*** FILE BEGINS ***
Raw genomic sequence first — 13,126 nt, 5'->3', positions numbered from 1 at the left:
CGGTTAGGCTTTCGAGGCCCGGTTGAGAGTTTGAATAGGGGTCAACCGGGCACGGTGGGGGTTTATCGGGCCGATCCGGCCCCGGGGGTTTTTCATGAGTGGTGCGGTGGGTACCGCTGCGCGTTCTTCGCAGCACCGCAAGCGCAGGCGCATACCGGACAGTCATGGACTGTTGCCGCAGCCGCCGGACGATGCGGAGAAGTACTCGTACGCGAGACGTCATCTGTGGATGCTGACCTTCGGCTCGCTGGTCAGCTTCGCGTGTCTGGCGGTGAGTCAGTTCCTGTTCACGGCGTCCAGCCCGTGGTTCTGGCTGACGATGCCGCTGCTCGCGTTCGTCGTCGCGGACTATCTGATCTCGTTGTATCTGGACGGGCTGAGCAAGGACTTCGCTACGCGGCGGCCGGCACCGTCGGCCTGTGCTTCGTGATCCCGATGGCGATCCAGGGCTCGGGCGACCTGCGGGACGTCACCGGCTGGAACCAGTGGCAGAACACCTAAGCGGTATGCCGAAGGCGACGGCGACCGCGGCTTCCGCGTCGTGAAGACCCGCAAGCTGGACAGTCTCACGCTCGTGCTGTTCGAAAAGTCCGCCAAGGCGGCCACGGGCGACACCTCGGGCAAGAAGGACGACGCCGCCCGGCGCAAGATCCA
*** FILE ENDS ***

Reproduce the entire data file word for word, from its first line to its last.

Raw genomic sequence first — 13,126 nt, 5'->3', positions numbered from 1 at the left:
CGGTTAGGCTTTCGAGGCCCGGTTGAGAGTTTGAATAGGGGTCAACCGGGCACGGTGGGGGTTTATCGGGCCGATCCGGCCCCGGGGGTTTTTCATGAGTGGTGCGGTGGGTACCGCTGCGCGTTCTTCGCAGCACCGCAAGCGCAGGCGCATACCGGACAGTCATGGACTGTTGCCGCAGCCGCCGGACGATGCGGAGAAGTACTCGTACGCGAGACGTCATCTGTGGATGCTGACCTTCGGCTCGCTGGTCAGCTTCGCGTGTCTGGCGGTGAGTCAGTTCCTGTTCACGGCGTCCAGCCCGTGGTTCTGGCTGACGATGCCGCTGCTCGCGTTCGTCGTCGCGGACTATCTGATCTCGTTGTATCTGGACGGGCTGAGCAAGGACTTCGCTACGCGGCGGCCGGCACCGTCGGCCTGTGCTTCGTGATCCCGATGGCGATCCAGGGCTCGGGCGACCTGCGGGACGTCACCGGCTGGAACCAGTGGCAGAACACCTAAGCGGTATGCCGAAGGCGACGGCGACCGCGGCTTCCGCGTCGTGAAGACCCGCAAGCTGGACAGTCTCACGCTCGTGCTGTTCGAAAAGTCCGCCAAGGCGGCCACGGGCGACACCTCGGGCAAGAAGGACGACGCCGCCCGGCGCAAGATCCA